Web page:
The ugly truth behind Oscar Pistorius' bullet choice


The official website of Oscar Pistorius has suspended its usual activities promoting the sporting feats and charitable acts of the "blade runner".

Instead, its home page carries a statement from Pistorius on the loss of his girlfriend, Reeva Steenkamp, whom he shot and killed, he contends mistakenly, on Valentine's Day last year. But the 27-year-old still manages to make it all about him.

"The loss of Reeva and the complete trauma of that day," he writes, "I will carry with me for the rest of my life."

Steenkamp's mother, June, who has appeared completely unmoved by Pistorius' histrionic displays in court, will also carry that day with her for life. 

Mrs Steenkamp admits she has become "obsessed" with Pistorius, whom she never met before she saw him him in court, where he stands accused of murdering her daughter. He offered his first and only apology to her in the public forum of the court, as he opened his own defence.

Mrs Steenkamp spends most of her time in the courtroom with her stony maternal eye trained on her daughter's killer, trying to detect signs of his guilt as a murderer.

"I look at Oscar the whole time, to see how he is coping, how he is behaving. I'm obsessed with looking at him, it's just instinctive," she said this week. "He has been very dramatic ... I think he's just about keeping himself together. I don't know whether he's acting."

At times it seems as though he is overacting. On Wednesday, when shown a picture of Steenkamp's head - fatally wounded by the maximum-damage bullets he had loaded in his pistol on the night of the killing - Pistorius wailed like a Greek widow.

"I won't look at that picture. I remember! I was there!" he shouted tearfully.

The sight was gruesome. The back of the young law graduate's head had been blown off.

Pistorius seemed more traumatised by this than Steenkamp's mother, which is peculiar. He knew exactly what those bullets would do to a skull. He had, one presumes, not acquired them by accident - although he claims he was keeping the bullets "safe" for his father. He would have known that this particular ammunition was designed to cause catastrophic injury - whether unloaded into the head of a beautiful young woman, or into the head of a home intruder.

The bullets, made by arms and ammunition company Winchester, are themselves grotesque, let alone the outcome they promise. They are modelled on a design called "Black Talon", said to be famous, and so named because once they impact the body, the bullets expand into jagged "talons" that tear through flesh and maximise organ damage. Such expanding bullets, also called hollow-point bullets or "dum dums", are considered so cruel they were banned from use in international warfare under the Hague Convention of 1899.

Pistorius could not buy actual Black Talons, only copies of them. This is because the original Black Talons were withdrawn from sale by Winchester in the 1990s following public pressure, which included an outcry after they were used in mass shootings, and complaints from US surgeons about the sharp shrapnel they left in bodies.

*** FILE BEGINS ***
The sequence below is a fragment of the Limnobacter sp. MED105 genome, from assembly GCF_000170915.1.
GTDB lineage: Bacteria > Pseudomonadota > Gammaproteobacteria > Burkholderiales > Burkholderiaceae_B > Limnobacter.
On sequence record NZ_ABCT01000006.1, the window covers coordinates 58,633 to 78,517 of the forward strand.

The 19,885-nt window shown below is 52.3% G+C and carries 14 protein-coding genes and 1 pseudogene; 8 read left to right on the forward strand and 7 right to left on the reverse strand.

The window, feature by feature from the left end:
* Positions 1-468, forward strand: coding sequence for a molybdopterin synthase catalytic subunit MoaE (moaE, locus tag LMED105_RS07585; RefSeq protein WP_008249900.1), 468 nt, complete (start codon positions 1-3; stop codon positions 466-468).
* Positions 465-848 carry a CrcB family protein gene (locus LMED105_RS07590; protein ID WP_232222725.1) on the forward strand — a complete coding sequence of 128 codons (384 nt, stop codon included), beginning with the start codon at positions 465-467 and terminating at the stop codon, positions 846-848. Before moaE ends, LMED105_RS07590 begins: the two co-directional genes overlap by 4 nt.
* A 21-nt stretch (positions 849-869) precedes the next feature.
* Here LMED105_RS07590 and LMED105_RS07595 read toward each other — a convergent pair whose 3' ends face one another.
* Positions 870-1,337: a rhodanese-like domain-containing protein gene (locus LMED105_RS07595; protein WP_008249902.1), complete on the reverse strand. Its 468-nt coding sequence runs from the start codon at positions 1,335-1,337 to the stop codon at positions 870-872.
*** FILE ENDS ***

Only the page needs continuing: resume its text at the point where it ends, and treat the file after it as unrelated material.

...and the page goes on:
In South Africa, police and the military are not allowed to use expanding bullets, but private citizens can buy them. Pistorius (or his father) was free to go into a gun store and order something designed to kill with great efficiency. He certainly seems to love guns. During a restaurant meal with friends last year,he asked to look at his mate's firearm under the table. We do not know if this occurred before the entrée or after the main, but we do know it discharged accidentally, leaving a hole in the restaurant floor and narrowly missing his pal's foot.

Other witness evidence, denied by Pistorius, has him firing a shot through a car sunroof on what was supposed to be a fun day out with his former girlfriend and another friend in 2012. It turned sour after they were pulled over by police, who were alarmed by the presence of Pistorius' gun lying casually on the car seat. Pistorius reacted to the police with aggression, it is claimed.

And then there were the whoops of delight audible in footage played in court on Wednesday, footage that showed Pistorius blasting a watermelon to oblivion with a rifle.

Pistorius' defence is that, on the night of Steenkamp's death, he was in the grip of some sort of panic attack or fugue state. He was, he says, terrified for his own personal safety because he believed an intruder had gotten into his en suite bathroom. He shot wildly at the door, he said, with no intention to kill anyone.

Even if you buy his story that he believed the person in the bathroom was an intruder, and not his girlfriend of three months, what does this say about Pistorius?

It says he was willing to extinguish the life of the faceless man on the other side of the door without ascertaining what he was doing there. With those bullets, there could have been no outcome other than death.

As the trial carries on, Mrs Steenkamp will keep watching her daughter's killer. As she said this week: "He's answerable to me".

Oscar Pistorius, looks on as he appears in the magistrates court in Pretoria, South Africa in 2013. Photo: AP

Oscar Pistorius, looks on as he appears in the magistrates court in Pretoria, South Africa in 2013. Photo: AP


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